Yesterday, a small but mighty band of students, parents, and educators traveled to Carson City to engage in some authentic learning featuring civic engagement and persuasion. I am happy to report that their efforts were successful! Senate Bill 100 will be heard today in the Senate Finance Committee meeting which begins at 8:00 am. It is the second item on the agenda.
The bill is the second on the agenda today. You can watch the hearing here. There is a time period when you can call in and voice your support of the bill but an exact time is impossible to predict. I urge you to take the time to call 888 475 4499 and use meeting ID 871 4107 8846# to voice your support. Your statement can be very brief: “The need is there. There is an inability to generate the funds locally. We need support from the legislature. Please pass this bill.” Legislators heard yesterday from our students--and will hear again today during the presentation--some of the challenges so those don’t necessarily need to be rehashed. Just simple, firm expressions of support--and as many as possible.
If you're unable to call in, please email the senators on the committee to voice your support. This would likely need to occur before 9:30 am.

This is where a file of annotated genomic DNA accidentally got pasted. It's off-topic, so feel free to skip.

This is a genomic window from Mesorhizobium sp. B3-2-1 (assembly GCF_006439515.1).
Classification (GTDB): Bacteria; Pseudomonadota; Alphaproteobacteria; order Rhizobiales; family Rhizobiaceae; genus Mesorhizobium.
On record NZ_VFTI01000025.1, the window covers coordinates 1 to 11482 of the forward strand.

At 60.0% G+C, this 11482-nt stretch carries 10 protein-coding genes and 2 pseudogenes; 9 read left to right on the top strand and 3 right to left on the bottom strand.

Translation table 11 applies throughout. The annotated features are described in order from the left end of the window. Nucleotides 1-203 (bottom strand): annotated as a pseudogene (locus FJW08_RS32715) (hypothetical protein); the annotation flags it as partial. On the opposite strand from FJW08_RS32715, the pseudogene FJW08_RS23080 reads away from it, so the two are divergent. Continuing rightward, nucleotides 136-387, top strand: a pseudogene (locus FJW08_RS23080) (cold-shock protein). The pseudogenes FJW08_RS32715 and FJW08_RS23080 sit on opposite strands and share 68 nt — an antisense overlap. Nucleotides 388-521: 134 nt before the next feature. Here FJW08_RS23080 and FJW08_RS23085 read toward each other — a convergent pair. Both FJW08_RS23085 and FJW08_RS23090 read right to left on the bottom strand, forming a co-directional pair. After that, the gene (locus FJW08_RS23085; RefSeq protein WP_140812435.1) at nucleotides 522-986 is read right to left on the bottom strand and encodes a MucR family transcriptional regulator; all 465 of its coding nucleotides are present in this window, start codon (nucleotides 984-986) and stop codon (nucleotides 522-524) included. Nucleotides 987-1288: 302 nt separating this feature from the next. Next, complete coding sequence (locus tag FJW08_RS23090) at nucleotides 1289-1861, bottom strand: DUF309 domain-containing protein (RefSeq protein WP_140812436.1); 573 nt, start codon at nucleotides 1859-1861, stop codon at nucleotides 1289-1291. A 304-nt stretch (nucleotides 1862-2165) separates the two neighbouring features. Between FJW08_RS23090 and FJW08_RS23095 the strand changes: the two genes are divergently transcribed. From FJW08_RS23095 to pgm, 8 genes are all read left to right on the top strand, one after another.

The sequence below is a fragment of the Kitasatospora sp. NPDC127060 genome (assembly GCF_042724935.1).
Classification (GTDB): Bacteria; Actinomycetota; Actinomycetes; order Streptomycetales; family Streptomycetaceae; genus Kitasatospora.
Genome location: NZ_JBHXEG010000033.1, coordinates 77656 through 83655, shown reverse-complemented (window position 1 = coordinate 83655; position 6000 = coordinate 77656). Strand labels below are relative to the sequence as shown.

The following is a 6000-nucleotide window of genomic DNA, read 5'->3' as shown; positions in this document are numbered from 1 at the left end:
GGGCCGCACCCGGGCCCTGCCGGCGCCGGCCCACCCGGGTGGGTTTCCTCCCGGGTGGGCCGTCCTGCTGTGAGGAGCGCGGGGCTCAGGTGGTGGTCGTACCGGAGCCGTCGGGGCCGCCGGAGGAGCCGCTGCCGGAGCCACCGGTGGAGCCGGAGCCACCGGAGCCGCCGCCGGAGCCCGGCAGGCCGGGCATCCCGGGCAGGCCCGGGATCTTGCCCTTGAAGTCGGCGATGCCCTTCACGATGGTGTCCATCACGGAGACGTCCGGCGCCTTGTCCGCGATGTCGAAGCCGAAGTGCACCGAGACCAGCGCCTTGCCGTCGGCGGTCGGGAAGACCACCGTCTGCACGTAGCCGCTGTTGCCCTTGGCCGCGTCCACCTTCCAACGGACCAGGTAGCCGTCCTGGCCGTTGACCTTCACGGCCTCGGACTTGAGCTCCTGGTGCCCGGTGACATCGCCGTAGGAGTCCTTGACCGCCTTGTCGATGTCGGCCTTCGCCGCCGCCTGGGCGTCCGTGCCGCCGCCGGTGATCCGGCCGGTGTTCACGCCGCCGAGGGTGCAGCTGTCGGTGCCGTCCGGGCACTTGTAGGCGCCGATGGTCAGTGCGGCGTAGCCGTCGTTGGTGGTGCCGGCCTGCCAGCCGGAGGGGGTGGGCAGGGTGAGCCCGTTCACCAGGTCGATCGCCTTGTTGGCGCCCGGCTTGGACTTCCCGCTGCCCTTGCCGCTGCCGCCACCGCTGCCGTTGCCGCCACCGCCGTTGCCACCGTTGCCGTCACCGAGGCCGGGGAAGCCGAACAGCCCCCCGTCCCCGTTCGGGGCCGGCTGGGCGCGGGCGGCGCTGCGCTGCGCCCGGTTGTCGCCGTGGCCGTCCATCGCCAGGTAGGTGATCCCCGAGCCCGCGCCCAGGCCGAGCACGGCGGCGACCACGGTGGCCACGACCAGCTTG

As a reminder, here is the bill. It is very simple--an direct appropriation from the state budget to the WPCSD to replace 1909 and 1913 schools. It is simple because there is really no arguing the need that exists nor the inability for the capital funds to be generated locally. To read a thorough narrative describing the need for relief, please click here.
As a very brief summary, inaccessibility for students with disabilities and inefficient infrastructure (plumbing, heating, AC, etc.), and design inconsistent with modern school safety needs are three significant issues. The presence of asbestos in nearly all floor, wall, and ceiling materials make simple improvements exorbitant and usually cost prohibitive projects. What should only cost a little bit costs a lot because any project requires significant abatement. So patchwork, bandaids, excellent maintenance staff, and patient students and parents keep the doors open.
Regarding the inability to raise local funds, White Pine County as a whole is at the statutory maximum tax cap. The school district receives a portion of locally generated funds to use for capital projects. These are currently obligated to debt on White Pine High School and small (but always growing) capital projects for our existing campuses (roof replacements, parking lot resurfacing, carpet replacement, etc.). It’s really a math problem. There are not enough residents in the county or taxable property to ever generate the revenue needed to build new schools--especially with the continuously escalating costs of construction. Simply put, without relief of some kind from the state, new schools will never be built.
This is only the first step, but one that we’ve been waiting for all session. I hope you can take a few minutes to advocate for our students.